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From Plone to WordPress – Migrating a site with web automation tools

As I have had quite a few, complex Plone sites, none of the proposed methods I found on the net would have been useful for me. Some of my sites had a complex subsystem built with Plomino – a kind of CMS in a CMS, while other sites had a forum or a multilingual structure, therefore I had to resort to fire up my beloved web automation tools and build my own scripts to export Plone content in a structured format and import it in my WordPress sites. This article will describe a unique method of exporting a Plone site with web scraping tools and importing it into a WordPress site – a process which could be adapted to practically any kind of CMSes and any type of website migrations.

Why is this method so unique?

I am imitating a human being during the whole migration process, that is visiting every web page or its editing interface and the site’s management interface to extract the necessary information.  Then, in the second step, the content is entered to the new site just like an ordinary web editor would do: by pushing the appropriate buttons, typing in the text and filling in other fields of a page/post edit screen. I am just speeding up the whole process by automating this process with my web automation tools. All in all, instead of querying databases, executing SQL commands, filtering and normalizing data, using import/export add-ons, I am dealing with the ordinary web interfaces of both the new and the old site during the whole migration process. The disadvantage of this process is that it is way slower, but its advantage is that you can do whatever you want.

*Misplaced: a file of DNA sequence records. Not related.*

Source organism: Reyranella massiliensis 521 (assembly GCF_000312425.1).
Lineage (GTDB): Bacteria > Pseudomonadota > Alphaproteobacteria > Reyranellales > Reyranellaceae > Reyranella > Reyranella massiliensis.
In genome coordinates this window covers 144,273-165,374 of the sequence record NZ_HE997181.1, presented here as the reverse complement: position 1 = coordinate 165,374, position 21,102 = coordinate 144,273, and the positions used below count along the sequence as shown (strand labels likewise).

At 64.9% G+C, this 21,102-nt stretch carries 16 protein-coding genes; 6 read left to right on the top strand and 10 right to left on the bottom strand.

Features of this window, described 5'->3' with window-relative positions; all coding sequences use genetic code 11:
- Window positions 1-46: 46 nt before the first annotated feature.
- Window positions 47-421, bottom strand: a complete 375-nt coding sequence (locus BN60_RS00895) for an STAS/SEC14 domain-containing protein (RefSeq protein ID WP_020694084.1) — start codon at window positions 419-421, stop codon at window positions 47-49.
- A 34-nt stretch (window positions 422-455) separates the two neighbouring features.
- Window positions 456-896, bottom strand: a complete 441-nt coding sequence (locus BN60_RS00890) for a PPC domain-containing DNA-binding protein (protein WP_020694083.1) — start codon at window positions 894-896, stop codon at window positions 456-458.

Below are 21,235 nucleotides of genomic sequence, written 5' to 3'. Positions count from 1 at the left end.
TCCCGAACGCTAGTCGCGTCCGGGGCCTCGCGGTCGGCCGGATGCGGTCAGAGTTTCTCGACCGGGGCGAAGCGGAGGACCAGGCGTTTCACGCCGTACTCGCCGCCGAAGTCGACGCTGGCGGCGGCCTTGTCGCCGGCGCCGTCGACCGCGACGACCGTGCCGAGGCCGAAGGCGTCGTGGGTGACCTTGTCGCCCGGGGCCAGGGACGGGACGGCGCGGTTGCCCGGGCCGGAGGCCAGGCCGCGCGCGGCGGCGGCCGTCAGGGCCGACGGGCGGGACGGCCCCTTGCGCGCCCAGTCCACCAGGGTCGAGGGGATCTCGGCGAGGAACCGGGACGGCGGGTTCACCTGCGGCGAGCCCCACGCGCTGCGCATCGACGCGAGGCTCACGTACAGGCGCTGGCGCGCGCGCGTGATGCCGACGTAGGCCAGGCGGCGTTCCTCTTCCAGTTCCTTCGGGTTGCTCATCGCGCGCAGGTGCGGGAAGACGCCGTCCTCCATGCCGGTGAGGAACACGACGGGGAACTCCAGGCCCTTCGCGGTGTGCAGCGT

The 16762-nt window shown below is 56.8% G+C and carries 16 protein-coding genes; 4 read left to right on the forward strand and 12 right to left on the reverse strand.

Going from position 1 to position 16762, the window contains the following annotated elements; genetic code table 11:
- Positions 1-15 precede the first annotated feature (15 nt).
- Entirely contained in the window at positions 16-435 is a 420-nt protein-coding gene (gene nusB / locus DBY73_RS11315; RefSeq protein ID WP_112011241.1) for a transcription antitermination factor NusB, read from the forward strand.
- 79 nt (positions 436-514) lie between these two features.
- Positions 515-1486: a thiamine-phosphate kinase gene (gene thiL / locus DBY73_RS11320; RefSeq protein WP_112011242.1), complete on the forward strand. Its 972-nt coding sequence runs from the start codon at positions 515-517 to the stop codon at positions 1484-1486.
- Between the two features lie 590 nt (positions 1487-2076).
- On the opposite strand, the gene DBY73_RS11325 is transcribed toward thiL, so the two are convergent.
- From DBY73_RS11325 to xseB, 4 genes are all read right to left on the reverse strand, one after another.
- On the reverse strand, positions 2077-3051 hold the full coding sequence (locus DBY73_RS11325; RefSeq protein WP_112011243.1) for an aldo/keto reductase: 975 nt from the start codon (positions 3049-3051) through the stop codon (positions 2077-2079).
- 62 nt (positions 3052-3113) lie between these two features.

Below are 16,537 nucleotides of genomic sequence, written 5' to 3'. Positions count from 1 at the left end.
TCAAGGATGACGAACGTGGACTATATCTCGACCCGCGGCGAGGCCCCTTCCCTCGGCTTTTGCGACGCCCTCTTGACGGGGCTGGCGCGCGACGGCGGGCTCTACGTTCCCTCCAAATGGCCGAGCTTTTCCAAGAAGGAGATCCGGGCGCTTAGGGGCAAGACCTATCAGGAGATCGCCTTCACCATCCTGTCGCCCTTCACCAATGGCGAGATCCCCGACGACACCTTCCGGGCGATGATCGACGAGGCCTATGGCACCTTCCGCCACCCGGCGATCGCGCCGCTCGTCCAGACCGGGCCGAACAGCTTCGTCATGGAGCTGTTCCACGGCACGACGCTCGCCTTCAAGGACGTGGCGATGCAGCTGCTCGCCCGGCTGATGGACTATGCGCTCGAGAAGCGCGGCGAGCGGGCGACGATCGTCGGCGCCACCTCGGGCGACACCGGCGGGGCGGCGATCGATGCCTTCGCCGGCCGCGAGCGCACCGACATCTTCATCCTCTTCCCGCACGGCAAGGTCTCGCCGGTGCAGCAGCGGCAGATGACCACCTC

Complexity of Plone and the export process

You might have read the logic behind how I had exported the whole content of a Zwiki-based site, but exporting all kind of content from a Plone site resulted in a much more difficult process. The main difference between a simple CMS – like Zwiki – and Plone is that the latter has various content types – both folder-like content types (that is a content which can contain other content elements) and document-like content types. And each of them has a bunch of special fields. Also listing every piece of content was not that easy either, as a Plone site does not have an extensive Table of Contents-like page where every content item is listed — unlike the wiki-based sites.

Step #1: Scraping the old Plone site

a.) getting a list of every content item